You can give your ghost shrimp algae wafers, fish flakes, blood worms, plants, daphnia, insects, larvae, and so on. Since shrimps are naturally high in oil and fat, they have a better threshold for digesting fatty food.
Store-bought food often has more fat content than live or frozen options.
A high-protein diet is vital in the early life stages. Also, a calcium-rich diet is essential to facilitate healthy shell growth and molting. It’s wise to give calcium supplements since casualties during molting are quite commonplace.
People use all kinds of options like eggshells to fortify the water with calcium, but in my experience, it makes the water quite cloudy.
I use cuttlebones that dissolve very slowly and don’t mess up with the tank’s pH level.
We often overlook the dietary need of a ghost shrimp since it’s easy to assume the tank’s waste can suffice its diet. But sometimes, that’s not the case. Like with any other species, hunger can lead to aggression in ghost shrimps.
If you have a perfectly working filter, there’s a good chance that the build-up and algae will be washed away before your ghost shrimp has an opportunity to feed on. So, it’s best to always consciously give food to your modest tank cleaners!
Who Are The Best Ghost Shrimp Tank Mates?
You can pair your goldfish with other shrimp species like Amanos. Small tetras, dwarf suckermouths, and small rasboras are great fishes to add to your shrimp tank. Snails are also known to peacefully cohabitate with ghost shrimps.
You should avoid adding bigger and hostile fish species like mollies, barbs, serpae tetras, bettas, cichlids, and angelfish. Likewise, bigger shrimp species like whisker shrimp will also cause stress.
What’s The Best Water Condition For Ghost Shrimps?
|pH Level||6 to 8|
|Water Flow Rate||Slow|
|Water Temperature||65-85°F (18-29°C)|
You can add tannins since they lend antibacterial properties to your ghost shrimps, who are more vulnerable when molting. Also, ghost shrimps are less tolerant to copper. So, if you’re using tap water, make sure to run it for a few minutes first. This way, the water will have far less corrosion properties.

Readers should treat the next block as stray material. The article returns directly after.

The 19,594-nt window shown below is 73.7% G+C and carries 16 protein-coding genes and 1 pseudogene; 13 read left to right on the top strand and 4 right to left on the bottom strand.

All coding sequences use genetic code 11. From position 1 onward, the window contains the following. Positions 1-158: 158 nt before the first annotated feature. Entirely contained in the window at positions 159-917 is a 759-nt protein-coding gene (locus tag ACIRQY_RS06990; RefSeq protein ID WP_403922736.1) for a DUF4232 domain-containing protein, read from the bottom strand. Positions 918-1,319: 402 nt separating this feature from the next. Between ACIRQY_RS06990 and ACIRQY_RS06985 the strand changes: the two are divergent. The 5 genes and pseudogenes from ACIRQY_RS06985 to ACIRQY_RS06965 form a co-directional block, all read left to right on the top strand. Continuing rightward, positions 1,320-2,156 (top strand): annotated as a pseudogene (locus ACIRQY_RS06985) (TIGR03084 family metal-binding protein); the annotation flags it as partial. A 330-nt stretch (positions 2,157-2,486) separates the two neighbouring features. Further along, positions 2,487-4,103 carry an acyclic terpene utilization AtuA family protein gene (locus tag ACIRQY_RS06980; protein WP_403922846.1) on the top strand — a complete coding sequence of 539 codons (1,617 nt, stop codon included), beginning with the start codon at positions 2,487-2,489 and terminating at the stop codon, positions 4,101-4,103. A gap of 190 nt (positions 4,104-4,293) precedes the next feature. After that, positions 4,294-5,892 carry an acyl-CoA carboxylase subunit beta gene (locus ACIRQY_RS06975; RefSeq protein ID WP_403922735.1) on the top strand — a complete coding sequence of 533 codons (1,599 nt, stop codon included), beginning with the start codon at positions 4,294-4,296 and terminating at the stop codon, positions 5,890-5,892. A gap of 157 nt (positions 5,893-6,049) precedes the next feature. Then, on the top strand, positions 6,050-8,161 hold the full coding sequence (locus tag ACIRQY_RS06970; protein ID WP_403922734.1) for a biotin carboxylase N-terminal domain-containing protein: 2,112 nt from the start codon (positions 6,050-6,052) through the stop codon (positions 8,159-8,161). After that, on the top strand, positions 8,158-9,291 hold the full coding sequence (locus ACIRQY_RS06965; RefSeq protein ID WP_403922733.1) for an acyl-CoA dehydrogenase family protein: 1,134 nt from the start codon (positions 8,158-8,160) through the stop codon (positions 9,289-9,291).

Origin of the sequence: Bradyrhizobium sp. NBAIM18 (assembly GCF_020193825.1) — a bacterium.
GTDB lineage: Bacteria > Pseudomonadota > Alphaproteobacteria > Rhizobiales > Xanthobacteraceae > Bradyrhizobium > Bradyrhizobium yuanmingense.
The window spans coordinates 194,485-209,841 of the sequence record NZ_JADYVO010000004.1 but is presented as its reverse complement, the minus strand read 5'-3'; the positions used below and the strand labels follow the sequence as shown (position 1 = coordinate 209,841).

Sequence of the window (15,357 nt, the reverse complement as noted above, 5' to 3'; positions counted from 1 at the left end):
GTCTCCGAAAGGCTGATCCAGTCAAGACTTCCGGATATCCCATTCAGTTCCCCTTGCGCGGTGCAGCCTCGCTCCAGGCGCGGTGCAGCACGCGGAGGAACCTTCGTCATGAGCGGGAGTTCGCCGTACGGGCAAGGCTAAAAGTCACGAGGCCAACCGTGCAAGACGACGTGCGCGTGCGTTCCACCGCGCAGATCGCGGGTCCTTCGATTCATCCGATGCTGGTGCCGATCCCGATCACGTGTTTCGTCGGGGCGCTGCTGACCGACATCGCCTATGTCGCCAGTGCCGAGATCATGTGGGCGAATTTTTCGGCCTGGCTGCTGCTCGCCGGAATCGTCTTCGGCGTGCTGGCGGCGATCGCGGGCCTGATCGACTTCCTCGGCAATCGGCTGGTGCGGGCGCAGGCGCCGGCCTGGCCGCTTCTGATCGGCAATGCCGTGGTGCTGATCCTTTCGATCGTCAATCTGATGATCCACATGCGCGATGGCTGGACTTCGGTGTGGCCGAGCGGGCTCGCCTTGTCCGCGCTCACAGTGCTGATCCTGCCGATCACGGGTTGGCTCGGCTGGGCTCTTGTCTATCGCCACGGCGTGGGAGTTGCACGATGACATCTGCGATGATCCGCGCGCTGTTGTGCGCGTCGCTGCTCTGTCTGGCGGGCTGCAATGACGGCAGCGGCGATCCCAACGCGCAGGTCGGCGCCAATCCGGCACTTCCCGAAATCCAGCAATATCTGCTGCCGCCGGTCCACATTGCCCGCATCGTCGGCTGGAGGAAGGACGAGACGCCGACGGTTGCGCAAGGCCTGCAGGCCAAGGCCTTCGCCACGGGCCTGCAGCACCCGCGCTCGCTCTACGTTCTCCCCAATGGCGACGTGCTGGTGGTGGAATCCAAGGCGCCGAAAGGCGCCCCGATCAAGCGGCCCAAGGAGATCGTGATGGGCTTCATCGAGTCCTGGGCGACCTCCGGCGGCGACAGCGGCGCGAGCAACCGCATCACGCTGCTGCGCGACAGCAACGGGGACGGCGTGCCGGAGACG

It’s always best to use aquarium conditioners that eliminate copper and other heavy contaminants.
What’s The Best Tank Setup For Ghost Shrimps?
|Ideal Tank Size||10 gallons|
|Minimum Tank Size||5 gallons|
|Best Tank Shape||Shallow and long|
|Best Filter Type||Sponge filter with nitrite and nitrate absorbing pads|
|Best Aeration||Multiple air stones on low setting|
With fish, you don’t have to worry much about nitrates since they’re a bit less toxic than ammonia. However, with ghost shrimps, or any other shrimps, you need to conduct weekly water tests to ensure the nitrate levels are below 20 ppm.
Don’t add any decoration or plant with rough edges or protrusions. You can instead opt for rounded rocks and driftwoods. As for plants, your best bet would be fast-growing options to lock in much nitrate as soon as possible.
I use plants like java moss and peacock moss to make tiny caves for ghost shrimps. These curious creatures love to play hide and peek around.
Final Words: Are Ghost Shrimps Aggressive?
Here’s a quick rundown of all the essential bits.
No, ghost shrimps aren’t aggressive until and unless they’re pressed or are forced. They are naturally docile and unassuming creatures that love to lurk around at the bottom.
However, if there’s not enough food for them or the tank’s conditions aren’t suitable, the predatory instinct will kick in.
So make sure you couple your ghost shrimps with suitable tank mates that are neither hostile nor territorial.